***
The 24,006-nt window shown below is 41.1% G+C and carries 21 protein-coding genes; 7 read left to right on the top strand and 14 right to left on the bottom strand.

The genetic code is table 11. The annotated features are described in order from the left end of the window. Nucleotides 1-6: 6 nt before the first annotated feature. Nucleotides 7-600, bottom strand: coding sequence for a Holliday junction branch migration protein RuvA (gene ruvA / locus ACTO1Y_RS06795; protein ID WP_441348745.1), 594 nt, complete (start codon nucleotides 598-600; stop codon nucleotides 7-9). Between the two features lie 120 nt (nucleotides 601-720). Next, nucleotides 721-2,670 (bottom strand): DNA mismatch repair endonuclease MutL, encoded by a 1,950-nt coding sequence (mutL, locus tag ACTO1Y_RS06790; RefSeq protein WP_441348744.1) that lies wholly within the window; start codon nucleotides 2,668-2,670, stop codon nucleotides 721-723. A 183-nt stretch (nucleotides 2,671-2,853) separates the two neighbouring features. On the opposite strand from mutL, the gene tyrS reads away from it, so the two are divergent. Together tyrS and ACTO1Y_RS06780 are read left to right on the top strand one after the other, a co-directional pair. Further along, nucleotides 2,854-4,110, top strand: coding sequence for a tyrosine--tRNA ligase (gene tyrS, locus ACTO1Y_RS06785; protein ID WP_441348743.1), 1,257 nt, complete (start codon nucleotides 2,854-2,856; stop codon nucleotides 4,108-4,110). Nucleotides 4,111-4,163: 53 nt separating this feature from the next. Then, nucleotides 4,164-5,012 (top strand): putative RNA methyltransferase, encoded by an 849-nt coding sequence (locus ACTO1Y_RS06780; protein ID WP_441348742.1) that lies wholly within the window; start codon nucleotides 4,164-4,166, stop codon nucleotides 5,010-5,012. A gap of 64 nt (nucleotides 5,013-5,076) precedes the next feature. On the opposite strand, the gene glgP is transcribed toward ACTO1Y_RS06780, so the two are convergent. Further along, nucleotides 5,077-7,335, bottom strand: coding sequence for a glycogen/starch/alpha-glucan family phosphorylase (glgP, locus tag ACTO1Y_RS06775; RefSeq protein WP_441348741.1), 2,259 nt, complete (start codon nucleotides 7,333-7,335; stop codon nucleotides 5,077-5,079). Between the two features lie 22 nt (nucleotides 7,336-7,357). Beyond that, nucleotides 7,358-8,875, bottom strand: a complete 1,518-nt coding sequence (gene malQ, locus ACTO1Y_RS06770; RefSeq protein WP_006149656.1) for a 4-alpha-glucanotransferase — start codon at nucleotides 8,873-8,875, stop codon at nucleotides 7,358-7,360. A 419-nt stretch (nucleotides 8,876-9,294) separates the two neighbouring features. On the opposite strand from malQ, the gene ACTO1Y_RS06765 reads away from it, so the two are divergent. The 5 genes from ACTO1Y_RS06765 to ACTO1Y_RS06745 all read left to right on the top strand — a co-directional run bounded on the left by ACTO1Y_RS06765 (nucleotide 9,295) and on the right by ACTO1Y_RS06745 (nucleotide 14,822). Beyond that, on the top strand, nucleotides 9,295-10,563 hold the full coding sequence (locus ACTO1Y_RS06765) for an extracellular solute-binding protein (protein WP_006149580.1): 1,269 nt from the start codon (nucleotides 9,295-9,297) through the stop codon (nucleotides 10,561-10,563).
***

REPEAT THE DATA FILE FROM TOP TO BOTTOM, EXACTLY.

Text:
The 24,006-nt window shown below is 41.1% G+C and carries 21 protein-coding genes; 7 read left to right on the top strand and 14 right to left on the bottom strand.

The genetic code is table 11. The annotated features are described in order from the left end of the window. Nucleotides 1-6: 6 nt before the first annotated feature. Nucleotides 7-600, bottom strand: coding sequence for a Holliday junction branch migration protein RuvA (gene ruvA / locus ACTO1Y_RS06795; protein ID WP_441348745.1), 594 nt, complete (start codon nucleotides 598-600; stop codon nucleotides 7-9). Between the two features lie 120 nt (nucleotides 601-720). Next, nucleotides 721-2,670 (bottom strand): DNA mismatch repair endonuclease MutL, encoded by a 1,950-nt coding sequence (mutL, locus tag ACTO1Y_RS06790; RefSeq protein WP_441348744.1) that lies wholly within the window; start codon nucleotides 2,668-2,670, stop codon nucleotides 721-723. A 183-nt stretch (nucleotides 2,671-2,853) separates the two neighbouring features. On the opposite strand from mutL, the gene tyrS reads away from it, so the two are divergent. Together tyrS and ACTO1Y_RS06780 are read left to right on the top strand one after the other, a co-directional pair. Further along, nucleotides 2,854-4,110, top strand: coding sequence for a tyrosine--tRNA ligase (gene tyrS, locus ACTO1Y_RS06785; protein ID WP_441348743.1), 1,257 nt, complete (start codon nucleotides 2,854-2,856; stop codon nucleotides 4,108-4,110). Nucleotides 4,111-4,163: 53 nt separating this feature from the next. Then, nucleotides 4,164-5,012 (top strand): putative RNA methyltransferase, encoded by an 849-nt coding sequence (locus ACTO1Y_RS06780; protein ID WP_441348742.1) that lies wholly within the window; start codon nucleotides 4,164-4,166, stop codon nucleotides 5,010-5,012. A gap of 64 nt (nucleotides 5,013-5,076) precedes the next feature. On the opposite strand, the gene glgP is transcribed toward ACTO1Y_RS06780, so the two are convergent. Further along, nucleotides 5,077-7,335, bottom strand: coding sequence for a glycogen/starch/alpha-glucan family phosphorylase (glgP, locus tag ACTO1Y_RS06775; RefSeq protein WP_441348741.1), 2,259 nt, complete (start codon nucleotides 7,333-7,335; stop codon nucleotides 5,077-5,079). Between the two features lie 22 nt (nucleotides 7,336-7,357). Beyond that, nucleotides 7,358-8,875, bottom strand: a complete 1,518-nt coding sequence (gene malQ, locus ACTO1Y_RS06770; RefSeq protein WP_006149656.1) for a 4-alpha-glucanotransferase — start codon at nucleotides 8,873-8,875, stop codon at nucleotides 7,358-7,360. A 419-nt stretch (nucleotides 8,876-9,294) separates the two neighbouring features. On the opposite strand from malQ, the gene ACTO1Y_RS06765 reads away from it, so the two are divergent. The 5 genes from ACTO1Y_RS06765 to ACTO1Y_RS06745 all read left to right on the top strand — a co-directional run bounded on the left by ACTO1Y_RS06765 (nucleotide 9,295) and on the right by ACTO1Y_RS06745 (nucleotide 14,822). Beyond that, on the top strand, nucleotides 9,295-10,563 hold the full coding sequence (locus ACTO1Y_RS06765) for an extracellular solute-binding protein (protein WP_006149580.1): 1,269 nt from the start codon (nucleotides 9,295-9,297) through the stop codon (nucleotides 10,561-10,563).